The 2013 U.S. Bureau of Labor Statistics indicated the number of audiologists at 13,000, and that 17% were in retail sales (but, retail sales percentage based on 2010 data).  Based on those statistics, the number of audiologists selling hearing aids at that time would be about 2,340 – a number that is suspect.

The Bureau of Labor Statistics in 2014 reports 12,250 audiologists –  who are able to assess and treat persons with hearing and related disorders.  They may (emphasis added) fit hearing aids and provide auditory training, and may perform research related to hearing problems.  There was no indication as to what percentage were in retail sales, as was given in 2013, but certainly not all were.

The 2014 U.S. Bureau of Labor Statistics lists the number of hearing aid specialists at 5,570.   The hearing aid specialist is defined as one able to select and fit hearing aids for customers, they can administer and interpret tests of hearing, can assess hearing instrument efficacy, take ear impressions, and prepare, design, and modify earmolds.  Excludes “Audiologists.”  But, again, this gives no indication of the number of outlets.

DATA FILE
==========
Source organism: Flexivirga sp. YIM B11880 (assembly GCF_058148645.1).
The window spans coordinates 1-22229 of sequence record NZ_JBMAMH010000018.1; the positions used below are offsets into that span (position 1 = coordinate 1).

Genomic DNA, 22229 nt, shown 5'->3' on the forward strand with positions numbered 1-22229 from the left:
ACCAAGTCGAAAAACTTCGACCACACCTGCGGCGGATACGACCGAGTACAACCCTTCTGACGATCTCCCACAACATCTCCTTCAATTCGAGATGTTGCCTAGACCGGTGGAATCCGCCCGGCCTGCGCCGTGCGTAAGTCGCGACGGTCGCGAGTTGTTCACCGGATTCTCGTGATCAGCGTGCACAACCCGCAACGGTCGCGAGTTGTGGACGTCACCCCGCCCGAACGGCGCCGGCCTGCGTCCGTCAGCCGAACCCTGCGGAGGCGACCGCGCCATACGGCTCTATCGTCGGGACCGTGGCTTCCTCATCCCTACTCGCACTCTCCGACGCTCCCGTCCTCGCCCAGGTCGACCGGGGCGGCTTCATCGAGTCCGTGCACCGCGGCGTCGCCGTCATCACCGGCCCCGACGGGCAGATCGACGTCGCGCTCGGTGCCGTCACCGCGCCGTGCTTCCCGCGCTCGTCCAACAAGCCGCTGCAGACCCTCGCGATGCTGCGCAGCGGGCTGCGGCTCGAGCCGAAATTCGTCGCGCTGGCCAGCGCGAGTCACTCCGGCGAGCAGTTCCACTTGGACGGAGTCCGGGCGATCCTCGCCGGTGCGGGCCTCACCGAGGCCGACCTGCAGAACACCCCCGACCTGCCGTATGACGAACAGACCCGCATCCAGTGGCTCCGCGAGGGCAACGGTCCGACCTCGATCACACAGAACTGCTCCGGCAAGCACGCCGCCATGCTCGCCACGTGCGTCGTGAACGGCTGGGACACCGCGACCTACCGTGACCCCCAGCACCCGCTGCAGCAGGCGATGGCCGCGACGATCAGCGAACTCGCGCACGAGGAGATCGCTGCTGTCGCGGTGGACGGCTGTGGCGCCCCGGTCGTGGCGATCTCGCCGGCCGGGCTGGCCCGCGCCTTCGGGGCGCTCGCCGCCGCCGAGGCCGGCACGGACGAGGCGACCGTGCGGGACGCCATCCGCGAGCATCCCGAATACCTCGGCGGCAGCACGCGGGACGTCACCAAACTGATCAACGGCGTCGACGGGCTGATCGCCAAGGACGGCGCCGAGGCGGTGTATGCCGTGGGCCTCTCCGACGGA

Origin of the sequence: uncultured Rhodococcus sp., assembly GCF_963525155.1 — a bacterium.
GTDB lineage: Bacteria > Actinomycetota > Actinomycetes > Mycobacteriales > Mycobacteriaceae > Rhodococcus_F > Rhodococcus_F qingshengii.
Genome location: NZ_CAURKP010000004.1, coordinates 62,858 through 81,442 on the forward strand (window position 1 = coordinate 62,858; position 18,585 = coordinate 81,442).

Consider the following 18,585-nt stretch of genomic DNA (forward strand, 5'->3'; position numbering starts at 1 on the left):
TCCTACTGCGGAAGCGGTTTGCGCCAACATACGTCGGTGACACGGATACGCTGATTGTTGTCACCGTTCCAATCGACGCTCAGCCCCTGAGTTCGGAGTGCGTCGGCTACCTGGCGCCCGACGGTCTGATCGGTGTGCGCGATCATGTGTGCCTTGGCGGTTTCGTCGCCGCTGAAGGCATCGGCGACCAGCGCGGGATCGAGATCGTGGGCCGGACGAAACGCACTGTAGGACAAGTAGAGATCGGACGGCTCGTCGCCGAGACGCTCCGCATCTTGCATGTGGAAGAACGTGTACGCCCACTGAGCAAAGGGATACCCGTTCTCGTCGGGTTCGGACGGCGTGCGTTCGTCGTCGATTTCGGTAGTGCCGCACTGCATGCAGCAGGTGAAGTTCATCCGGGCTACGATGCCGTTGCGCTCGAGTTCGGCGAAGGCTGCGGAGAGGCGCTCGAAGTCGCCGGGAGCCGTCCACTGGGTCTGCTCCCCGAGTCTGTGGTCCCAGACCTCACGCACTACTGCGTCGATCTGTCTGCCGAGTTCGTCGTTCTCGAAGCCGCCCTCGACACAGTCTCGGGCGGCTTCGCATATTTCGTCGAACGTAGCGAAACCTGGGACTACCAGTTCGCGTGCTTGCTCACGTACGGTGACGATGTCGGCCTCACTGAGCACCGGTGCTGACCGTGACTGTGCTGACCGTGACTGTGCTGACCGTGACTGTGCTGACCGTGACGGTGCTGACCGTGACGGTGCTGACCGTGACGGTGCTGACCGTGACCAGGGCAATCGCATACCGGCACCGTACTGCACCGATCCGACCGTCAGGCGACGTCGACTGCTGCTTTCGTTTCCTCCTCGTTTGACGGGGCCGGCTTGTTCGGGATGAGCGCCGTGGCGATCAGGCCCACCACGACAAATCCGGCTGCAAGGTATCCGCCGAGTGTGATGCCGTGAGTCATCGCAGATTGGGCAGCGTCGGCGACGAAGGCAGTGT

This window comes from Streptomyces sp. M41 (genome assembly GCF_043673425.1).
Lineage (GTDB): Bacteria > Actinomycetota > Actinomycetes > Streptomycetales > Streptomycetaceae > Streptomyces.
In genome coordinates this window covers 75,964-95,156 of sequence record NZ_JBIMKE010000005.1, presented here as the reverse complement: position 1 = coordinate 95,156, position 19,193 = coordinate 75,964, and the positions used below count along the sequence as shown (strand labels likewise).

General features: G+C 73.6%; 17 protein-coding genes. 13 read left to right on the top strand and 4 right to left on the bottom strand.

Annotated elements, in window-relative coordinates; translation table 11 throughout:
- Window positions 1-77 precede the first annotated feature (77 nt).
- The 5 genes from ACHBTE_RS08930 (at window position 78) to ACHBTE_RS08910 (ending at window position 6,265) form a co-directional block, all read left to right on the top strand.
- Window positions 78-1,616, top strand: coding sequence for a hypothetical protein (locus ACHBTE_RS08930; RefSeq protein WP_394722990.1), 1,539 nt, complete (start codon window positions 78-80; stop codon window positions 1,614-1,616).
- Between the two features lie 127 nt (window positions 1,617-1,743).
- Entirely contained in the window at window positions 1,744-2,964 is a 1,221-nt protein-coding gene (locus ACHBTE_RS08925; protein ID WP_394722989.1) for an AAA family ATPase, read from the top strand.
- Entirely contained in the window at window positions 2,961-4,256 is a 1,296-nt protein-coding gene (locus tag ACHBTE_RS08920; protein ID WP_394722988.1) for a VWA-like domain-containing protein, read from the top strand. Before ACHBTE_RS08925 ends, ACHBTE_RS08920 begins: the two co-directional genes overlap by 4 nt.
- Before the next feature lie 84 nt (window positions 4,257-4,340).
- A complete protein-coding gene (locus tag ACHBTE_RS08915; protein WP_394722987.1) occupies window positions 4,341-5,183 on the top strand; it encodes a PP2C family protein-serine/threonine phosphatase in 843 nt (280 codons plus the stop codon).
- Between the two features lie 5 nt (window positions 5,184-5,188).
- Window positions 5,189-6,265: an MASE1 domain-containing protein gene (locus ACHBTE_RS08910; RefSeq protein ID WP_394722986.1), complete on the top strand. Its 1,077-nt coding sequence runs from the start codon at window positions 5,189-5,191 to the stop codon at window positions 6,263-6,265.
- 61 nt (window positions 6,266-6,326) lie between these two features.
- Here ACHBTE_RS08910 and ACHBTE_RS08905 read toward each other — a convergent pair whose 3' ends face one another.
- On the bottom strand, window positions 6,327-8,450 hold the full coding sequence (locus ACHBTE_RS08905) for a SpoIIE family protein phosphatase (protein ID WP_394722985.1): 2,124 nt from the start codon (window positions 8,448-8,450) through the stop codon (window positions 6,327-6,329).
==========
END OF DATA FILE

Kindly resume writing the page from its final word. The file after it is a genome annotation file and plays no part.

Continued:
These numbers might seem to be at odds with a report by Freeman in 2009){{2}}[[2]]Freeman, B., The coming crisis in audiology, Audiology Today, Nov/Dec 2009, pp 43-53[[2]] in which he estimated the number of those licensed to sell hearing aids at about 16,000 licensed audiologists and 8,000 hearing instrument specialists.  However, in recent communications with Dr. Freeman in response to the numbers collected by this author{{3}}[[3]]Personal e-mail communication with Barry Freeman, 11/16/2015[[3]], he suggested that the Department of Labor (DOL) number of 12,250  may represent full-time employees (FTE), and based on an AAA 2011 Salary Survey which shows that about 20% of audiologists work part time, the DOL number may not be too far off.  The same might be true for hearing instrument specialists as well, where Freeman’s data showed about 8,000, but if FTE are considered, might be closer to the 5,570 reported by the DOL.